Hand on heart, did you know what's behind the German phrase "driving into the blue"?
Originally, it alluded to a visit to a flowering flax field. For thousands of years, the blue flax provided an invaluable raw material: flax fibers. They are also the basis of our unique LinColor® material. Our name alludes to this, because "lino" or "lin" stands for flax and linen in Romance languages.
The importance of flax in human history is exciting and amazing, if a little forgotten: Who knows that our ancestors were making linen clothing some 30,000 years ago? Linen was considered one of the most precious fabrics. Woven moonlight is what the Egyptians called it more than five thousand years ago because of its peculiar beauty - and they wrapped the mummies of their pharaohs in linen cloth. In ancient Greece, linen was used to make body armor for military purposes and offered as consecration gifts in temples. Many of the most important works of art in painting have been created on canvas since the Middle Ages and would have faded long ago if the artists had not protected them with linseed oil varnish. Did you know that linseed oil is also the basis for the production of linoleum? And that in the Middle Ages the oil of the linseed plant was used to polish knights' armor to a high gloss?
Even if we are no longer aware of it, linen found its way into all areas of daily life:
From diapers to burial garments, it accompanied people at close quarters. The linseed and the linseed oil pressed from it was a sought-after food and tonic, and the woody parts from the inside of the plant were burned.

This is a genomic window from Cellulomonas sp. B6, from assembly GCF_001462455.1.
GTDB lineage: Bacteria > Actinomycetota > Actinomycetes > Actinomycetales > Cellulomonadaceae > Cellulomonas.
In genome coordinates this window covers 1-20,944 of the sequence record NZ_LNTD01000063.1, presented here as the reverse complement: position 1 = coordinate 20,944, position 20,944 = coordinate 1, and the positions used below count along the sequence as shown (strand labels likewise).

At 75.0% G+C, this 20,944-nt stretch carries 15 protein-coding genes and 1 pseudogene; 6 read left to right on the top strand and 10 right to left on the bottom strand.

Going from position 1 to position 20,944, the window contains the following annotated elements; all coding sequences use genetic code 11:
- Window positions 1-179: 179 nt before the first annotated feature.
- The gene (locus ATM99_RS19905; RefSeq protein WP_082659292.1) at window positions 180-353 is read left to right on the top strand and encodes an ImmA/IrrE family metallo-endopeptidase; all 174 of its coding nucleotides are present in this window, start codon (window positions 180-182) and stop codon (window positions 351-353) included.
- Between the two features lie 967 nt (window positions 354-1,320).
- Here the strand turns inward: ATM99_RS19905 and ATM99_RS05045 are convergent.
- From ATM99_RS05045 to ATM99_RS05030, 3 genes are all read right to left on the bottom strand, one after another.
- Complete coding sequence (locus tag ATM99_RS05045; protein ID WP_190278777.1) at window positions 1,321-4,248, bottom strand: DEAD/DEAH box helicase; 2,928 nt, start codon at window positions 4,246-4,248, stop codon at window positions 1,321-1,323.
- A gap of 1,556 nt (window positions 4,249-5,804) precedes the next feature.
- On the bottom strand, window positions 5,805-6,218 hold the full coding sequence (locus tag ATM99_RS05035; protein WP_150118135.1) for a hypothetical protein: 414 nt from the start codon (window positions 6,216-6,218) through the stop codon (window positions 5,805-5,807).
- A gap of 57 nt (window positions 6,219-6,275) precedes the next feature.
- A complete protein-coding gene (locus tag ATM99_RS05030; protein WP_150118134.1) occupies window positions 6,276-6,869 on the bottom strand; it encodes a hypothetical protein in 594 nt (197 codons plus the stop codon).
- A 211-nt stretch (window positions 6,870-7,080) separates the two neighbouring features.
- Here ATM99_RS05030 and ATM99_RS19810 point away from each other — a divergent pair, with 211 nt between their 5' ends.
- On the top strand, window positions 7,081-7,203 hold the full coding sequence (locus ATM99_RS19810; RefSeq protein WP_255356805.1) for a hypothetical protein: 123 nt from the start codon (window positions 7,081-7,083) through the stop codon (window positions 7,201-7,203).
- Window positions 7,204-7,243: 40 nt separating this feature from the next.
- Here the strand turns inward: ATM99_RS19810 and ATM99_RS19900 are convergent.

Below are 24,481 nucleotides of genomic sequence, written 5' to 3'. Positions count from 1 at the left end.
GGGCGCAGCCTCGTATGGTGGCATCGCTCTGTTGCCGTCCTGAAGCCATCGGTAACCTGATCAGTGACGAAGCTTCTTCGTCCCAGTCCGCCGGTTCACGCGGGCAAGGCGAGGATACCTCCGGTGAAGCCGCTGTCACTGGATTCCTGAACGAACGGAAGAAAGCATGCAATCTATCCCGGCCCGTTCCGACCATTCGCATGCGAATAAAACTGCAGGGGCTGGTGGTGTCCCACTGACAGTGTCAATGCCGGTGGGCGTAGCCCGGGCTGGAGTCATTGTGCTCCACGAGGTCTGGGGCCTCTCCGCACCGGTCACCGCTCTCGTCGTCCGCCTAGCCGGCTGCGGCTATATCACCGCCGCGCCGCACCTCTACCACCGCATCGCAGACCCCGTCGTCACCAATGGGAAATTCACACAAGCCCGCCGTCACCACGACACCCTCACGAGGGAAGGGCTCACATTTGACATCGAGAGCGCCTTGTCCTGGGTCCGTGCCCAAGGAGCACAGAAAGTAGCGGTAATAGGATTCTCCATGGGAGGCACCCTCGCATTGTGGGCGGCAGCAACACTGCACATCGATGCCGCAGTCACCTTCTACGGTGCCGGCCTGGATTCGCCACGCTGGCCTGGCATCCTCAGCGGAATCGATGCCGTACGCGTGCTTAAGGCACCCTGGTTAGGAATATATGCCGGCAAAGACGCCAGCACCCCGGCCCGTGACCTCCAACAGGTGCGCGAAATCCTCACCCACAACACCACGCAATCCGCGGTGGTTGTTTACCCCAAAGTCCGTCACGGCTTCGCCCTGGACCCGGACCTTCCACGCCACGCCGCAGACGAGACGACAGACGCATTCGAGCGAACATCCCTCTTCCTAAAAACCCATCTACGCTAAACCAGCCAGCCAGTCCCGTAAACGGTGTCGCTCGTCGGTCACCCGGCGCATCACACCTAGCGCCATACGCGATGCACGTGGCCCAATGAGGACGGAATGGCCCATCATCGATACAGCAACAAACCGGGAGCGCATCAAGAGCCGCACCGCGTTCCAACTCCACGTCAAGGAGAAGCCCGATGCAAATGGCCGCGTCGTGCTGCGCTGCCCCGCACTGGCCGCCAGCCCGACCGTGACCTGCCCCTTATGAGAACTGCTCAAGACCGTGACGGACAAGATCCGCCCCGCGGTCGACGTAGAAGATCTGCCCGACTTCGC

From ancient times to the Middle Ages, all clothing in Europe was made primarily of linen and wool.
And the worn out clothes (not to say the rags) with the beginning of the modern times were torn into the smallest pieces to so-called rags, plucked, pounded until a uniform fiber pulp was formed. In the famous paper mills of Europe, the most precious handmade papers were made from this fiber pulp. For us today, a clear case of upcycling!
In the field of textile manufacturing, things changed with the triumph of cotton.
And paper manufacturing was turned upside down with the invention of the so-called Dutchman, a machine that finely grinds vegetable fibers to prepare them for the production of paper. (In our factory, we also use such a small-scale Hollander to finely grind the flax fibers for the LinColor® material). In the meantime, clothing made of linen has regained its place in the textile industry against the background of sustainability and ecological awareness. After all, linen is a natural product and is considered the most environmentally friendly and durable of all textile fibers.
Thanks to new technologies, flax is now used in a much wider range of applications
in so-called biological fiber composites, which can be used to make just about anything from violin cases and biodegradable luxury urns to hip designer chairs.
That brings us back to jewelry.
And the LinColor® material from which we lovingly and painstakingly form beads and inlays by hand in our manufactory. LinColor® is the name of our completely new material made of flax fibers, the basis of our unique jewelry collection. In a multi-layered handicraft process, we use it to produce high-quality "jewelry stones" made of plants, in brilliant colors and marbling.
The LinColor® material with its warm, velvety surface is indescribably fascinating.
It is amazingly light, lightfast, waterproof and permanently beautiful! We have taken a close look at it: before a finished piece of jewelry leaves our house, the LinColor® material has passed through our hands in no less than 20 different work steps. From the grinding of the flax fibers, to the dyeing and drying, the production of plastic masses, the shaping and finishing, the punching and grinding, and right at the end, the gluing in of the finished inlays or the drilling and threading of our various hand-shaped beads.